The Chicago Fed's Seventh District offices promote environmental awareness and practices. The program focuses on conserving energy, water and resources to benefit the planet, improve the health and welfare of people and reduce the Bank's operating and maintenance costs.
Reserve Center Awarded LEED Gold Certfication
The Chicago and Detroit facilities were awarded two distinguished sustainability and green design honors. Chicago was given the U.S. Green Building Council’s Leadership in Energy and Environmental Design (LEED) Gold status. Detroit Branch earned the U.S. Environmental Protection Agency’s (EPA) ENERGY STAR® rating.
On November 1, 2012, the Chicago Fed's building, the Reserve Center, was originally awarded silver certification in Leadership in Energy and Environmental Design (LEED). This designation, awarded by the U.S. Green Building Council, provides a third-party verification of green buildings and works as a tool that identifies and promotes best-in-class building strategies. This makes the center the second oldest building in Illinois to receive this certification. On January 10, 2017, it was announced the Chicago Fed's building had been elevated to the gold LEED certification.
“We are extremely proud that the Federal Reserve Bank of Chicago has earned LEED Gold Certification, as it reflects our commitment to creating a sustainable workplace for our employees and building occupants, and demonstrates our responsibility to the community and environment,” said Federal Reserve Bank of Chicago First Vice President Ellen Bromagen.
Detroit Branch Awarded ENERGY STAR® Rating
The Detroit Branch’s ENERGY STAR® rating validates that the building performs in the top 25% of similar facilities nationwide for energy efficiency, while meeting strict EPA-regulated energy efficiency performance levels.
The Detroit engineering staff improved its energy performance by managing energy strategically and making cost-effective improvements to its building, including installing a more energy-efficient boiler, replacing older lighting with LED fixtures, and modifying the control systems to maximize energy-efficiency. These improvements reduced greenhouse gas emissions equal to the annual electricity use from 306 households.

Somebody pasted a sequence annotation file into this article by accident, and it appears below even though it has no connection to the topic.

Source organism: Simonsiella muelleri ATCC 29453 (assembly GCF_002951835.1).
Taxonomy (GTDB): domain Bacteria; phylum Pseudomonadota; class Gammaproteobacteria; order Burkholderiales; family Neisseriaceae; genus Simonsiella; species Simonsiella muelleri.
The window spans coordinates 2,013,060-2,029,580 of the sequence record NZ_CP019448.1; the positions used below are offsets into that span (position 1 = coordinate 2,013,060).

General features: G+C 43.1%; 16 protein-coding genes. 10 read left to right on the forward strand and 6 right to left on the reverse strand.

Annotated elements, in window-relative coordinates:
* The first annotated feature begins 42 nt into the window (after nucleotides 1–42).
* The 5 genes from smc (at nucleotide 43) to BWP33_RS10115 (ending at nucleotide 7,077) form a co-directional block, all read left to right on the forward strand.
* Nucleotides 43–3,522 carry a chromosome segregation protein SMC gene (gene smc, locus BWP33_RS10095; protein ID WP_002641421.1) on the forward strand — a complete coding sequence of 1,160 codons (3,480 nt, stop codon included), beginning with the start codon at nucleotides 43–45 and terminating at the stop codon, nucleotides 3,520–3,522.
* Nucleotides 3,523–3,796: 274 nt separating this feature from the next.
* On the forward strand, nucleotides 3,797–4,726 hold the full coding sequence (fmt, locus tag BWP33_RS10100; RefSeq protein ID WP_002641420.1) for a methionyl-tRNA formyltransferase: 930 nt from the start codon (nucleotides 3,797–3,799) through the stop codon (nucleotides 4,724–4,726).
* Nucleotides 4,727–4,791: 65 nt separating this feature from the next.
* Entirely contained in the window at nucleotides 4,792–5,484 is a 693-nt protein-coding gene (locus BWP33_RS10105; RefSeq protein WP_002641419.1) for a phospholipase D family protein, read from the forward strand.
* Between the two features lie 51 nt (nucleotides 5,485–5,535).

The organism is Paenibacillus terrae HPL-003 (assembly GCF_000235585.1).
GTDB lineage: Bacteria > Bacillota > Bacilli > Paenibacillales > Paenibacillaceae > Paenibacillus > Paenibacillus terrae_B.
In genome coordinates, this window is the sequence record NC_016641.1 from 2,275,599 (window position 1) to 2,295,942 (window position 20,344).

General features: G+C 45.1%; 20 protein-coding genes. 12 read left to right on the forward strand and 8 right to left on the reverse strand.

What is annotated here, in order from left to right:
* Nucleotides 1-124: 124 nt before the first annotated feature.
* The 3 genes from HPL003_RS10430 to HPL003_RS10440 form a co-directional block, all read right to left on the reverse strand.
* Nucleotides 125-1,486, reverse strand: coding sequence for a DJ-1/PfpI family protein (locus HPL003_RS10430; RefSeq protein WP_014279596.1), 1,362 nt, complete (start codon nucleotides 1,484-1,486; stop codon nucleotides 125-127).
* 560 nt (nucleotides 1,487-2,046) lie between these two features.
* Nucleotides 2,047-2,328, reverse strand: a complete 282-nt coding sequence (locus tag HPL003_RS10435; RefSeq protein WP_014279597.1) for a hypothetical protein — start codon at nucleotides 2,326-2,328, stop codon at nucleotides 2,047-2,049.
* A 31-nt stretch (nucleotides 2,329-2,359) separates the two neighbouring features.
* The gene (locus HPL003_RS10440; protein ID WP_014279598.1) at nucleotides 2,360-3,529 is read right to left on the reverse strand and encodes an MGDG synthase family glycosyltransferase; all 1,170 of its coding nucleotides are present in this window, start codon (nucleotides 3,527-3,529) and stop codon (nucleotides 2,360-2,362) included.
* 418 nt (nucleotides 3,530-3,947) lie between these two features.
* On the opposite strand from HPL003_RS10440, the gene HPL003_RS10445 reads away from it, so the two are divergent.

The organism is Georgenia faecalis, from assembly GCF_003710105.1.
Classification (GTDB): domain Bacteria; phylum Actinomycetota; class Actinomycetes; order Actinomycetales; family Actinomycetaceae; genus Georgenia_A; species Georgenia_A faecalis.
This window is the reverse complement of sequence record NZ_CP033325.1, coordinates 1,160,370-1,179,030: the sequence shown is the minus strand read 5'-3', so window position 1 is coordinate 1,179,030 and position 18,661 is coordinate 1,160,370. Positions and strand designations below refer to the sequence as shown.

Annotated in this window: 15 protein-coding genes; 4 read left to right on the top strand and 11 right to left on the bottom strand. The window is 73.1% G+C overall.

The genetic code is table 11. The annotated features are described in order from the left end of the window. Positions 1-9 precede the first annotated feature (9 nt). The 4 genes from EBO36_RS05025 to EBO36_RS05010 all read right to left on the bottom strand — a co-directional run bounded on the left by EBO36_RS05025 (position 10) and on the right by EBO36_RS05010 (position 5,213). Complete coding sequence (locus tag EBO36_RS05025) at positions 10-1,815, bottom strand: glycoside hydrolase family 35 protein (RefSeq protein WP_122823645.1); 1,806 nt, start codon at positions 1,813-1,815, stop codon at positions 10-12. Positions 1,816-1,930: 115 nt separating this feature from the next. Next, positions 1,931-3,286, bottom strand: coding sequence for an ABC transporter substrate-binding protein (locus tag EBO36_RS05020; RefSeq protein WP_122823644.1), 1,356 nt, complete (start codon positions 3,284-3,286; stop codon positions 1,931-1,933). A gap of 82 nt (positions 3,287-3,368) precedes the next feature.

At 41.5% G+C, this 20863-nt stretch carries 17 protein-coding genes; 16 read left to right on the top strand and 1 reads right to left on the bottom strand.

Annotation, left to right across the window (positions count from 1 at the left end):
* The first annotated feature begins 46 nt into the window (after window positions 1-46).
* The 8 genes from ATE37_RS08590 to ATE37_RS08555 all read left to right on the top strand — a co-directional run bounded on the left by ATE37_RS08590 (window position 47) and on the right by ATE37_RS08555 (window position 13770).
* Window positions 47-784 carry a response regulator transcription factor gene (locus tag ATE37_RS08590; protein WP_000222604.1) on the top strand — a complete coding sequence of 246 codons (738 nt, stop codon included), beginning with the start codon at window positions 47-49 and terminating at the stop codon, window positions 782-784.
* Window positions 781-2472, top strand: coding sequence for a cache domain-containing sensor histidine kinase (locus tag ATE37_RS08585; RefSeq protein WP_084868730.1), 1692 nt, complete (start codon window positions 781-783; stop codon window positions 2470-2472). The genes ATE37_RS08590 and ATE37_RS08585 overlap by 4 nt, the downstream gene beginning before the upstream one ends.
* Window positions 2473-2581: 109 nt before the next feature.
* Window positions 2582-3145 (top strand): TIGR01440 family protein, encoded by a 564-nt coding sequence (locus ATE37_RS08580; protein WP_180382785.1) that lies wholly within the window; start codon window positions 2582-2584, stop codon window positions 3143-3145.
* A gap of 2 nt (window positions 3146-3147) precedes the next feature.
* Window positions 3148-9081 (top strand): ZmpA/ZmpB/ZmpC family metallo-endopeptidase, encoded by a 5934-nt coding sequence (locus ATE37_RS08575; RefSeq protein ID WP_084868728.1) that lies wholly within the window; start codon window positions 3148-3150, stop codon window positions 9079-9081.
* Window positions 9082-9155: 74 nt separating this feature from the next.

EPA’s ENERGY STAR® energy performance scale has helped organizations assess how efficiently their buildings use energy since 1992, when the program was introduced as a voluntary, market-based partnership to reduce greenhouse gas emissions. Today, the ENERGY STAR® label can be found on more than 65 different kinds of products, 1.4 million new homes, and 20,000 commercial buildings and industrial plants. Commercial buildings that earn EPA’s ENERGY STAR® certification use an average of 35% less energy than typical buildings and also release 35% less carbon dioxide into the atmosphere.
Sustainability refers to the renewal of resources at a rate equal or greater than the rate consumed. Since 2006, the Bank has been evaluating its operations to encourage environmental awareness. Some steps taken are
- Upgrading the HVAC system to reduce energy use
- Replacing lighting with LED or high efficient fluorescent
- Installing lighting sensors to eliminate wasted energy
- Installing a reflective roof to reduce cooling needs
- Equipping restrooms with high-efficiency faucets to conserve water
- Using environmentally friendly cleaning products to improve workplace air quality
- Recycling of paper and shredded currency
We save approximately 400,000 gallons of water annually by diverting the drain back into our cooling towers.
To put that into context, an Olympic size swimming pool holds approximately 660,000 gallons.